With the growing amount of trust in person-to-person marketplaces like Craigslist, consumers have become increasingly comfortable with online transactions.” Today, people are looking for almost anything online. Whether it’s finding a roommate, a vacation home, a life partner or a rental apartment, the “Craigslist culture” offers no-cost or low-cost services that are quick and convenient,” stated BBB President and CEO Jim Hegarty.
BBB warns that convenience can sometimes come at an unexpectedly high price, particularly for those who turn to free classified sites like Craigslist for real-estate-related transactions. Despite the media spotlight on the dangers of Craigslist in recent years, it appears that online scammers are still out in full force, preying on unsuspecting consumers.
An Omaha woman recently reported to the BBB that she was looking for a roommate. She read a profile on Craigslist about a person whose name was “AnnMarie” who supposedly lived in Canada and wanted to re-locate to Omaha. After numerous emails and text messages, written in broken English, trying to convince the renter that she would be a reliable tenant, the consumer finally agreed to have “AnnMarie” move in without meeting her in person.
The next message from “AnnMarie” stated that she would be sending money in advance to pay for her moving expenses and rent. The consumer received three separate money orders totaling $2,796 which she deposited in her personal bank account. On March 13th, she was instructed to send $1,650 by MoneyGram to a man in San Diego, CA who was the “mover” but would not drive any farther until he received payment immediately. So she wired the money and also paid an additional $115 in processing fees.
After the first payment was sent, the consumer was contacted again and instructed to wire an additional $720 because the truck driver had miscalculated his expenses. After sending the money and paying another processing fee, the consumer called the phone number with an Idaho area code given to her by “AnnMarie” because she was getting nervous about the transactions. A male voice-mail message stated that the phone was only for text messages and would not accept phone calls.
On March 18th, the consumer’s bank informed her that the money orders she had deposited were fakes, and she would be responsible for paying the bank back for the funds she had wired to San Diego. That is when she realized that she was caught in a scam and texted “AnnMarie” to ask how she could take money from someone who is hard working. The reply back was, “That’s what I do for a living.” The scammer continued to taunt her texting, “If you want, I can send part of the money to you…$1,000.” Then wrote, “Just kidding.”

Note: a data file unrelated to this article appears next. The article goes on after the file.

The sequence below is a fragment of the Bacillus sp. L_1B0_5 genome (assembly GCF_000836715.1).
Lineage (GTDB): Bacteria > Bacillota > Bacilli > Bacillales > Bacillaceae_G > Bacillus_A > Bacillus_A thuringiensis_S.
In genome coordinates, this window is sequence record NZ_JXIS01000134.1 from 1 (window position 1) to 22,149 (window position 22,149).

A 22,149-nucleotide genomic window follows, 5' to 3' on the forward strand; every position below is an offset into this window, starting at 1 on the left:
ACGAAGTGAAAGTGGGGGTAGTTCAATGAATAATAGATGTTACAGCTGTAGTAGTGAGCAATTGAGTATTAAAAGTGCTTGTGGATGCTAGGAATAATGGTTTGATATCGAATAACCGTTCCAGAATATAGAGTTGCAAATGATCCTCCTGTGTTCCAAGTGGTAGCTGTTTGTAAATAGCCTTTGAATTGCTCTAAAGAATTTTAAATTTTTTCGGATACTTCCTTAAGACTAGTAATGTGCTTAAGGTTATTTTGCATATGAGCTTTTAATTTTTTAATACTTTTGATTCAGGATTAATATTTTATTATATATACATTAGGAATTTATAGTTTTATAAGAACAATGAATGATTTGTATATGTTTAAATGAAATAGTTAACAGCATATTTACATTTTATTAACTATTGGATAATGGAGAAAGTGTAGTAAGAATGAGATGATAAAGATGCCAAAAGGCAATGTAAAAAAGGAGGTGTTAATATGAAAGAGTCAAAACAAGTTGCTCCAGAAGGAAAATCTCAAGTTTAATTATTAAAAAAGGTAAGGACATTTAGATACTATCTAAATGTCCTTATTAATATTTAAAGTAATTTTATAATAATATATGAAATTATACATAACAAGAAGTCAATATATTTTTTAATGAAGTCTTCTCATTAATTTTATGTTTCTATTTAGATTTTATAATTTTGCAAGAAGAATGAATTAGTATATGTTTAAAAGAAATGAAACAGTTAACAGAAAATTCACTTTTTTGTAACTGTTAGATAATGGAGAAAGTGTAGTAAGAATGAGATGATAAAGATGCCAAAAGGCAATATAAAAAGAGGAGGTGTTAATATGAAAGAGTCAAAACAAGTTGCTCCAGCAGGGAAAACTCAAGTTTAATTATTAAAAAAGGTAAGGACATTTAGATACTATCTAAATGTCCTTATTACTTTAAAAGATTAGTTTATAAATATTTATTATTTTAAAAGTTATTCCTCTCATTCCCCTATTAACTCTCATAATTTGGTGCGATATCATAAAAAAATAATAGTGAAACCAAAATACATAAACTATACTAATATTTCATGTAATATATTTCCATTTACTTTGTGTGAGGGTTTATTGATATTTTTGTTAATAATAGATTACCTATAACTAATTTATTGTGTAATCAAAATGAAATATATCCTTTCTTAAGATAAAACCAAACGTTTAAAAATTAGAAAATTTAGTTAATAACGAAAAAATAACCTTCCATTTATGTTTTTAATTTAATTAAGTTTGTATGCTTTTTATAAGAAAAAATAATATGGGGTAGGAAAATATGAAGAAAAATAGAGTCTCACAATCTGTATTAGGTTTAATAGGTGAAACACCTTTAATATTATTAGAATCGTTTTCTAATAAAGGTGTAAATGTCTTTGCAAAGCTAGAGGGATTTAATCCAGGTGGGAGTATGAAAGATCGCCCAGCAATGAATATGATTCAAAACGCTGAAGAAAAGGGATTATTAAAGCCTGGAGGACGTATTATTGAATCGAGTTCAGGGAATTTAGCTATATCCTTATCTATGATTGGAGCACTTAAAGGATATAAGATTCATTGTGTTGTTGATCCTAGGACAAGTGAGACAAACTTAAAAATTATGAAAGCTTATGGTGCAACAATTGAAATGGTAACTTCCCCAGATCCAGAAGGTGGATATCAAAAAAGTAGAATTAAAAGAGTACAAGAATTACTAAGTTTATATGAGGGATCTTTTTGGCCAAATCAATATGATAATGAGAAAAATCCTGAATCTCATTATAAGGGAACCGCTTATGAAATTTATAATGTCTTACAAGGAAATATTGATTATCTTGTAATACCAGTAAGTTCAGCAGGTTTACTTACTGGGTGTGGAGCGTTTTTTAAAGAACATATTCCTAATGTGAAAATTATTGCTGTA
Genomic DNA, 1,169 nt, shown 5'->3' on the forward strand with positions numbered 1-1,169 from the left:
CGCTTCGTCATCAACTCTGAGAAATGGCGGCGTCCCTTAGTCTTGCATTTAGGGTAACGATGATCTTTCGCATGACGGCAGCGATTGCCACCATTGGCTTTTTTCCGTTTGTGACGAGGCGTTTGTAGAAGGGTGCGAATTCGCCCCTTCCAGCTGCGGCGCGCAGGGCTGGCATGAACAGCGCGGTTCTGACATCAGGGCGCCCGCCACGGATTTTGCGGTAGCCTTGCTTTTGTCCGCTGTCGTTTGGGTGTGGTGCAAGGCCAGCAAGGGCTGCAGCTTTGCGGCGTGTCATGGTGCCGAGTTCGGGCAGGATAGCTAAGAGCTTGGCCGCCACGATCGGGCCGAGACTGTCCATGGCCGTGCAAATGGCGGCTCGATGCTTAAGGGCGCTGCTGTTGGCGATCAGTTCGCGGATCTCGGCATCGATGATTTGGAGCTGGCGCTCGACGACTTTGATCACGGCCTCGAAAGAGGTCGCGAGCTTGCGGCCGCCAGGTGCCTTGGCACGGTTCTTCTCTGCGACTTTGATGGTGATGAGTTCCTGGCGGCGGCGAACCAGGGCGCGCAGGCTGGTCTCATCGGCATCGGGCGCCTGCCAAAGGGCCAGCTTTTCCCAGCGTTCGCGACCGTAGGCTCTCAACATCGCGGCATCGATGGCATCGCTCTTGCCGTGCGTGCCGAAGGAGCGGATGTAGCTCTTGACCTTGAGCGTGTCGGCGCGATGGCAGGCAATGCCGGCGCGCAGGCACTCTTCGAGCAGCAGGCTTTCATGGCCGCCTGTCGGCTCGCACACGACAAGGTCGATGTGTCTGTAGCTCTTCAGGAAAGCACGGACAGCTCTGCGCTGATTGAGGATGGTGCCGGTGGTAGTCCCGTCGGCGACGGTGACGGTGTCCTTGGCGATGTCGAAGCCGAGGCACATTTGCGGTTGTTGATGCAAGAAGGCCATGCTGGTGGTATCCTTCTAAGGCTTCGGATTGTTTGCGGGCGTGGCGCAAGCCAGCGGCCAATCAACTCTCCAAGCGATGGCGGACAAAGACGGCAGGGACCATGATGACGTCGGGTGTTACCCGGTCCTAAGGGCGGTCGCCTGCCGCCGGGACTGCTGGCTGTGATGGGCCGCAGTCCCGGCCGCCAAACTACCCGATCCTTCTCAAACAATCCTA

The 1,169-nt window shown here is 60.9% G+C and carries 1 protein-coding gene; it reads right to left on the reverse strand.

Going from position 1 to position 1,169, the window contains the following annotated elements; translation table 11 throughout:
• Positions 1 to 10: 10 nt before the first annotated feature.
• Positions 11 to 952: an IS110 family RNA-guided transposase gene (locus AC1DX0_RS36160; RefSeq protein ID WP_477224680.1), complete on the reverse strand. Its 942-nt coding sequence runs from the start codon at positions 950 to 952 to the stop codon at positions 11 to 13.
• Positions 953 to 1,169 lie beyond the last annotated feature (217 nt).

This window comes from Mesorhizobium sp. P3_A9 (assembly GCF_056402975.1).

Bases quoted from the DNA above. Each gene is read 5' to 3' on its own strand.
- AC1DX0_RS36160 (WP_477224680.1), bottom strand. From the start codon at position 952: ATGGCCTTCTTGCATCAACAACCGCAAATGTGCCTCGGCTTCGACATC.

Hegarty stated, “This is a vicious crime that was perpetrated on a poor, naïve woman. The scammer not only robbed her but humiliated her. She doesn’t know how she can pay back the bank and told the BBB, “I’m desperately struggling and scared. I will never ever make such a mistake ever again in my entire life’.”
The Bureau cautions consumers that roommate scams can appear two ways. One is through ads posted online from an individual wanting to move to the area and the other would be a response to a legitimate ad from someone looking for a roommate. Any correspondence that discusses advanced payments, the request that funds be wired transferred or the use of pre-paid debit cards, such as the Green Dot card, are huge red flags.
Hegarty also stated that individuals using classifieds to look for rental property should be cautious. “The same individuals that operate the roommate scam will hijack legitimate home sale listings and modify them into fake rental ads on Craigslist or other classified services. The addresses and facts about the homes are correct but the houses aren’t for rent. The scammers claim to be out of the country and try to convince prospective renters to send a security deposit or first month’s rent — or both — to secure the rental. The properties are often offered at almost too good to be true prices as a way of luring consumers into the trap.
The BBB suggests some advice so you will not to fall victim to this kind of scam:
- This type of scammer usually resides offshore. Read emails carefully, if there are significant spelling and grammatical mistakes, it’s most likely from abroad and most likely a scam.
- Discontinue any communication with an individual that is asking you to wire transfer funds or send funds to them or anyone else.
If you suspect that you have been contacted by someone that may be a scammer contact the BBB for guidance. 800-649-6814.